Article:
1. Swim Bladder Disease
Symptoms: the fish has trouble keeping a stable position in the water. This disease affects the swim bladder, which is an organ used to stay afloat. Fish may sink, float, or turn upside down. These are common signs that your fish is dying in general, so it’s always good to check them out.
Treatment: Swim bladder disease is normally triggered by bacterial infection of the gas/swim bladder due to poor water quality. Isolate your fish in a separate tank with fresh water ensuring all parameters are kept ideal (nitrates, pH etc), and treat with a course of antibiotics.
2. Fin Rot
Symptoms: Discolouration to fins, which look as if bits are missing to them. This is normally caused by poor tank conditions. In bad cases, the fins may have red streaks or white edges to the rotten parts.
Treatment: Isolate the fish and keep the parameters ideal. Use an antibacterial treatment in the water if the infection doesn’t clear up over a few days.
3. Ich/White Spot Disease
Symptoms: This disease is most visible on black ranchu goldfish, and is characterized by white spots near the gills and fins. The fish loses interest in the world and seems lethargic. It may rub against objects, as well. This disease is transmissible, so a quick response is important.
Treatment: Isolate the fish as with other diseases. Ich is a protozoan parasite, so antibacterial treatments won’t work, but aquarium salts and other medications can. You can also control the parasite’s life cycle by changing the water daily and rotating fish to a fresh tank every 5-7 days.
All lionhead ranchu goldfish have a distinctive ‘hood’, or wen, on their head. Occasionally, this grows excessively, making it hard for the fish to see. It also makes it difficult for them to feed and interact with other fish.
Some experts clip the wen themselves in the case of overgrowth. However, it’s best to consult a specialist vet, especially if you are a beginner fish keeper. Always remember that an overgrown wen can more easily become infected.
How To Breed Your Ranchu Goldfish
One of the best ways to encourage your Ranchu Goldfish to breed is by mimicking their natural spawning conditions. The quick guide below will show you how:
Preparing to Breed
- Get everything prepared first, and separate the male and female to encourage spawning. You will also need a spawning mat or mop, and another tank in which to put the goldfish afterwards. This is because goldfish eat their eggs and occasionally fry, so it’s wise to remove them after eggs are laid.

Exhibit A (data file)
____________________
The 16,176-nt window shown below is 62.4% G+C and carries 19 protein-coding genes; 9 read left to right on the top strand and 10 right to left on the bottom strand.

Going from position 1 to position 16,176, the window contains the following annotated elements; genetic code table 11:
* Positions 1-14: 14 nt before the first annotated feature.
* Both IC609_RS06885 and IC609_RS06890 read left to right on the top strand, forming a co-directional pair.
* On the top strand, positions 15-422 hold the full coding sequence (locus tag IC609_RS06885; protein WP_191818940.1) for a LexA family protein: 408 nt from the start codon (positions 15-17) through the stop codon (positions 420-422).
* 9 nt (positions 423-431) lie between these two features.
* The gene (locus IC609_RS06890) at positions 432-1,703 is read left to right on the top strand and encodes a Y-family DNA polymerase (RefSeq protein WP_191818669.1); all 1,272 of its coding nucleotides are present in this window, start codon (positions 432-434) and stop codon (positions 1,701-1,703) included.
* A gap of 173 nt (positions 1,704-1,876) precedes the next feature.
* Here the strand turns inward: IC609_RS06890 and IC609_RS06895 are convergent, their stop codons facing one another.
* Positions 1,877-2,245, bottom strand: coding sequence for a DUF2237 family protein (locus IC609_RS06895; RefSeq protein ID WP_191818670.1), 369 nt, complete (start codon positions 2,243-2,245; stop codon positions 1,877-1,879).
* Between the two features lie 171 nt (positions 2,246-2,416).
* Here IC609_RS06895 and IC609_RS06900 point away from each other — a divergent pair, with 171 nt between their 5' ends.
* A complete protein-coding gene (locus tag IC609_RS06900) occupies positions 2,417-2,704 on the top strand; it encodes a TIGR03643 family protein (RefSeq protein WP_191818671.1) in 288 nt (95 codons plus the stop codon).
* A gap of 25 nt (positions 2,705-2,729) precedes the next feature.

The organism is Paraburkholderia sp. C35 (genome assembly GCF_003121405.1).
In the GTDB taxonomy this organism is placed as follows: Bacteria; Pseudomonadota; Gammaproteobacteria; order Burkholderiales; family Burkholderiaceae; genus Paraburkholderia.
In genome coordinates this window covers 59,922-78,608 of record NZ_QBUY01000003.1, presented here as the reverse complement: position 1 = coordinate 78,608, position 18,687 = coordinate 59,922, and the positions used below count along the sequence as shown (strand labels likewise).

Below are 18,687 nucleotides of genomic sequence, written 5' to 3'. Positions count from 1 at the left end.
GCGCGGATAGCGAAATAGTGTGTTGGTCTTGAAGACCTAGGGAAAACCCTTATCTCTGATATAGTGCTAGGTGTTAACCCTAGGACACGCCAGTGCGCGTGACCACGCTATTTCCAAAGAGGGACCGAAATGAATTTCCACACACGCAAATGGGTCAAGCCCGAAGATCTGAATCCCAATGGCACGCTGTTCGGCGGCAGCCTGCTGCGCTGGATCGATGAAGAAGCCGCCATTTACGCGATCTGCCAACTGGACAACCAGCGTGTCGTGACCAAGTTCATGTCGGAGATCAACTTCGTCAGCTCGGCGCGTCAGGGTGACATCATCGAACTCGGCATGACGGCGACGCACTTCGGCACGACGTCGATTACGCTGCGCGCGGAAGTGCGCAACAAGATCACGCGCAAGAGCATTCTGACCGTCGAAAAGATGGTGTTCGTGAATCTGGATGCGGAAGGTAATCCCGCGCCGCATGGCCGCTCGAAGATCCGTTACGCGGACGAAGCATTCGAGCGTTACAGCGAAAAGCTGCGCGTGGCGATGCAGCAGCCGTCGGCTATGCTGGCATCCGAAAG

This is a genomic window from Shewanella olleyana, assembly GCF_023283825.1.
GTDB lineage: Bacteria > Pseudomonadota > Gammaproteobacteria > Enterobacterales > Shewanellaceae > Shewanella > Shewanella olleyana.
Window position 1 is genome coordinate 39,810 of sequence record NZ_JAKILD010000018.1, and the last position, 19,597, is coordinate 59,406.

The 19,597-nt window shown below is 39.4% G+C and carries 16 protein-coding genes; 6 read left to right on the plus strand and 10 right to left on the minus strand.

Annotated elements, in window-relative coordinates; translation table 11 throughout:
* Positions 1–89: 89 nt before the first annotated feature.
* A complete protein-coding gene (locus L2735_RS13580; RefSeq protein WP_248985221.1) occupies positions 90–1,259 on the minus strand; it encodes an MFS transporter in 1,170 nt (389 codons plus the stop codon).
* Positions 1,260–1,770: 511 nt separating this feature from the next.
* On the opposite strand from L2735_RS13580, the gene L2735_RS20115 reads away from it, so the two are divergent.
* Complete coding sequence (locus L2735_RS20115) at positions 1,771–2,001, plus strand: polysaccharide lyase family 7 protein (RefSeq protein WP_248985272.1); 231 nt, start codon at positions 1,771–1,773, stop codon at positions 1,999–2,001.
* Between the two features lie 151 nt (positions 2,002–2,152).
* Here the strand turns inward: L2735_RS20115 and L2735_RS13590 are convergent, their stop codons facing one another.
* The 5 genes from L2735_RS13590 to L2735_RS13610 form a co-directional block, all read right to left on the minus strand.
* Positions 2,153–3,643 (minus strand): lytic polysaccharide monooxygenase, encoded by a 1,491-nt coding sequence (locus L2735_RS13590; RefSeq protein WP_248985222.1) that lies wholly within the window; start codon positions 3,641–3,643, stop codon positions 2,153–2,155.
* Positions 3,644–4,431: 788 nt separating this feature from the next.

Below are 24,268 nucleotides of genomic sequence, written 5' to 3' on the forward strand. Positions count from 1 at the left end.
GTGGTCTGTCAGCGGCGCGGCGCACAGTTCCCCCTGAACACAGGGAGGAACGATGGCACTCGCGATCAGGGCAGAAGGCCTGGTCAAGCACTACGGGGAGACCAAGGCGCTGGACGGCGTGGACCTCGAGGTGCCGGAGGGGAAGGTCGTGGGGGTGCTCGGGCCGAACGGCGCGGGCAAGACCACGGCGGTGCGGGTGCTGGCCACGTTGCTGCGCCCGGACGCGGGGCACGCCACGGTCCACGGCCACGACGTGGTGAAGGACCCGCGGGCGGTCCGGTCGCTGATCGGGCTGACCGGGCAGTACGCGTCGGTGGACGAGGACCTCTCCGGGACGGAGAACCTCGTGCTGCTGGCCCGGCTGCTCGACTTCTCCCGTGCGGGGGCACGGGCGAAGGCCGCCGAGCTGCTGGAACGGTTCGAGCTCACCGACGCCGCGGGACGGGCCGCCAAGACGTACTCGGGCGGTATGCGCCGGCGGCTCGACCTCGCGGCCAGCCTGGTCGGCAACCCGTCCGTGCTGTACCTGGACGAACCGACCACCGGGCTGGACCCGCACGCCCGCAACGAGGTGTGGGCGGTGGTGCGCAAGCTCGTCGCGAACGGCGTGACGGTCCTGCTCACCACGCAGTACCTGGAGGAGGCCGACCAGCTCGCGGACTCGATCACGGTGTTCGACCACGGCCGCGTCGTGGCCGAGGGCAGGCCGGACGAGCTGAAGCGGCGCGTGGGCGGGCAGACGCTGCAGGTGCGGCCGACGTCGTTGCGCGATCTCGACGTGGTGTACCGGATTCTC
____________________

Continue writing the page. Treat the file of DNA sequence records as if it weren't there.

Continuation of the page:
- Reduce the temperature of the tank to about 16 degrees Celsius. This mimics the winter period before the water warms and spring arrives, signaling for the fish to reproduce.
- Gradually raise the temperature up to 20-23 degrees Celsius.
- Ensure that you can see small white growths on the gills of the male. They are called tubercles, will help you tell the sexes apart, and indicate readiness to spawn. When waiting to breed, change water more frequently – once per day is ideal.
Breeding and Caring for Fry
- As fish are spawning, the male will chase the female around the tank until she releases eggs. At this point, he then fertilizes them. Some breeders use a breeding mop that mimics the sheltered environments fish like for spawning.
- Remove the goldfish from the tank at this point, otherwise, they will eat the eggs.
- Keep the eggs safe and secure until the fry hatch. This takes about 4-5 days. Ensure regular water changes and aquarium maintenance as usual.
- Feed the fry on a specialist fry food. They don’t have mouths during the first four days after hatching or so, during which they go through a separate phase of growth outside the egg. Some fishkeepers feed them brine shrimp larvae/fry in the early days after hatching as these are small enough and provide a boost of protein for the growing fish.
Ranchu Goldfish are one of the most rewarding freshwater fish you can keep; they no doubt earn their nickname as the ‘king of goldfish’. Their quiet yet playful personalities and striking looks mean that they rarely fail to draw attention.
Although they aren’t the hardest or easiest to take care of, they offer an exciting new world for both beginners ready for the next level and experienced aquarists. Owning a Ranchu is like owning a piece of history – from Edo-era Japan to now, these fish are an old and much-loved breed that have popped up in ukiyo-e art and beyond.